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ENTERTAINMENT
August 13, 2016
Bikers for AIDS research What's better than a bevy of celebrities riding hogs into Philadelphia for a good cause? A discount on excellent skincare. Philadelphia is the finish line for the seventh annual Kiehl's LifeRide for amfAR, an AIDS research foundation. The Kiehl's store at the Shops at Liberty Place is the culmination, on Friday, of the 11-day trek that includes such riders as Gilmore Girls ' Scott Patterson and Sex and the City 's Gilles Marini. This means shopping discounts for you: Products in the Kiehl's store are 15 percent off, and Kiehl's will donate the 15 percent difference to amfAR.
NEWS
August 1, 2011 | By Elizabeth Wellington, Inquirer Fashion Columnist
Those who love the feeling of a tingly mask followed by a whipped, facial cream treatment don't need an introduction to Kiehl's Since 1851 president Chris Salgardo. They already worship the burly, bearded top executive of the uber-luxury skin care brand with the no-frills labels. The rest of us regularly walk by the stand-alone stores in Rittenhouse Square and the Plaza at King of Prussia oblivious to Kiehl's boutique standing. Today the company, which started as an apothecary in New York's East Village and sells everything from its Creme de Corps line to its lip balm collection, is a fave of tastemakers and celebrities including Halle Berry and Brad Pitt.
NEWS
August 1, 2011
Those who love the feeling of a tingly mask followed by a whipped, facial cream treatment don't need an introduction to Kiehl's Since 1851 president Chris Salgardo. They already worship the burly, bearded top executive of the uber-luxury skin care brand with the no-frills labels. The rest of us regularly walk by the stand-alone stores in Rittenhouse Square and the Plaza at King of Prussia oblivious to Kiehl's boutique standing. Today the company, which started as an apothecary in New York's East Village and sells everything from its Creme de Corps line to its lip balm collection, is a fave of tastemakers and celebrities including Halle Berry and Brad Pitt.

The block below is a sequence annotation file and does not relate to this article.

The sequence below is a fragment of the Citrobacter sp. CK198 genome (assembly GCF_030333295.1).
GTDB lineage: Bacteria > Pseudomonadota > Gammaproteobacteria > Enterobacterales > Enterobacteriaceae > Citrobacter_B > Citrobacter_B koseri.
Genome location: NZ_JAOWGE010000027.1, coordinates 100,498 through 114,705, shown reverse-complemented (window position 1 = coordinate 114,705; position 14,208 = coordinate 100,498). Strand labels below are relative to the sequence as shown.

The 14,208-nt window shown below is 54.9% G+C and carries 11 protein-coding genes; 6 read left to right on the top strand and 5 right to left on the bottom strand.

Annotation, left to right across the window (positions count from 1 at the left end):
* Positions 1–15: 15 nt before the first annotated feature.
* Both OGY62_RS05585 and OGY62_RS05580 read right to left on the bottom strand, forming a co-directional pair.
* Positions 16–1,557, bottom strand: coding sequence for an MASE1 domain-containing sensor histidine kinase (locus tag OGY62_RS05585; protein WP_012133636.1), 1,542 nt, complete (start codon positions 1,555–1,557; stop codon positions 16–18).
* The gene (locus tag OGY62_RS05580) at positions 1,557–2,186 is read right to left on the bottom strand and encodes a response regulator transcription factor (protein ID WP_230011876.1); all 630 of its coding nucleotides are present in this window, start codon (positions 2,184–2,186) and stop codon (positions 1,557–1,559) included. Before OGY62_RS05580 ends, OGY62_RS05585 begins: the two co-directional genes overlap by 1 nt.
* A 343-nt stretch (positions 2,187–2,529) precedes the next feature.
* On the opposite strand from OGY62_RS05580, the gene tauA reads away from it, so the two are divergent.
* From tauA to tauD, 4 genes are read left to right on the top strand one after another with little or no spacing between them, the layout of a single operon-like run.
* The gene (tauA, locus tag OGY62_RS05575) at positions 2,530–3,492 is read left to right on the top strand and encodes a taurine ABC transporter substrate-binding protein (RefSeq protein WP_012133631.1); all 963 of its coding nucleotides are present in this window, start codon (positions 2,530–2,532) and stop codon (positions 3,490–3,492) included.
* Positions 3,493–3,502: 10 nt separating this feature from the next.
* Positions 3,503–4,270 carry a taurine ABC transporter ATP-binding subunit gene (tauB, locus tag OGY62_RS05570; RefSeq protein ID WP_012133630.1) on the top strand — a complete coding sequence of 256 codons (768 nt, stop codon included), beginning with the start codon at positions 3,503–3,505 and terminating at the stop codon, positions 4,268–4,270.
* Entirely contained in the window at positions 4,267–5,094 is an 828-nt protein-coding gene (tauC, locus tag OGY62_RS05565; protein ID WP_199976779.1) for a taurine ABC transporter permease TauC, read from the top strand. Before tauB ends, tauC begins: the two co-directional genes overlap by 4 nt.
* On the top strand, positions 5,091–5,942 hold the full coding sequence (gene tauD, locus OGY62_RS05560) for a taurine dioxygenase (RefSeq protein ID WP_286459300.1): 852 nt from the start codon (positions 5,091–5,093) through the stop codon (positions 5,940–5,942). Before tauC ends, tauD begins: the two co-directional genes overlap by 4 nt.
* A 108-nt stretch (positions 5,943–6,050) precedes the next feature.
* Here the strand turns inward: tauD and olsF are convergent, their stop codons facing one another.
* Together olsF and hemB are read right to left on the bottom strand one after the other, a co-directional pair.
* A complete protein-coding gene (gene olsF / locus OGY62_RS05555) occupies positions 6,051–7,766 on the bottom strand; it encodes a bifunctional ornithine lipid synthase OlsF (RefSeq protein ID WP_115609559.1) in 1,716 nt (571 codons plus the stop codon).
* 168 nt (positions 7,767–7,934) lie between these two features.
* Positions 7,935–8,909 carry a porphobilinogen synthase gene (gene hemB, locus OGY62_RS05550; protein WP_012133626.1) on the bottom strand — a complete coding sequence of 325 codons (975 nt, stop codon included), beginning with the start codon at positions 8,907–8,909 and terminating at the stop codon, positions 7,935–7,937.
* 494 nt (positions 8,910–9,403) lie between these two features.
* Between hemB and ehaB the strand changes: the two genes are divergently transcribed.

ENTERTAINMENT
July 21, 2011 | By Dan Gross
YOU CAN CATCH model Tyson Beckford and Mark-Paul Gosselaar , who now stars in TNT's "Franklin & Bash," but will forever be known as Zack Morris of "Saved by the Bell," outside Kiehl's (18th & Walnut) from 11 a.m. to 1 p.m. on Aug. 1. They are just two of the motorcycle riders in Kiehl's LifeRide for amfAR, an AIDS research organization, that begins its ride from the store. Former "Top Chef" contestant Jennifer Carroll, who runs the Ritz-Carlton's 10 Arts by Eric Ripert , will host the event.
NEWS
May 24, 1998 | By Carrie Rickey, INQUIRER FILM CRITIC
In the land where chefs are superstars, Roger Verge, chef/owner of Moulin de Mougins, was himself starstruck. The heavenly bodies of the movie and music worlds were in rare alignment Thursday night, and the man in the crisp, white chef's jacket stole a moment to stroll through the black-tie bash at his elegant restaurant and savor the spectacle. Elton John was at the piano and Ringo Starr on drums, as Sharon Stone boogied to an impromptu rendition of "Great Balls of Fire. " Meanwhile, an intimate gang of 500 that included the likes of Winona Ryder, Sigourney Weaver, R.E.M.
LIVING
May 19, 1994 | By Roy H. Campbell, INQUIRER FASHION WRITER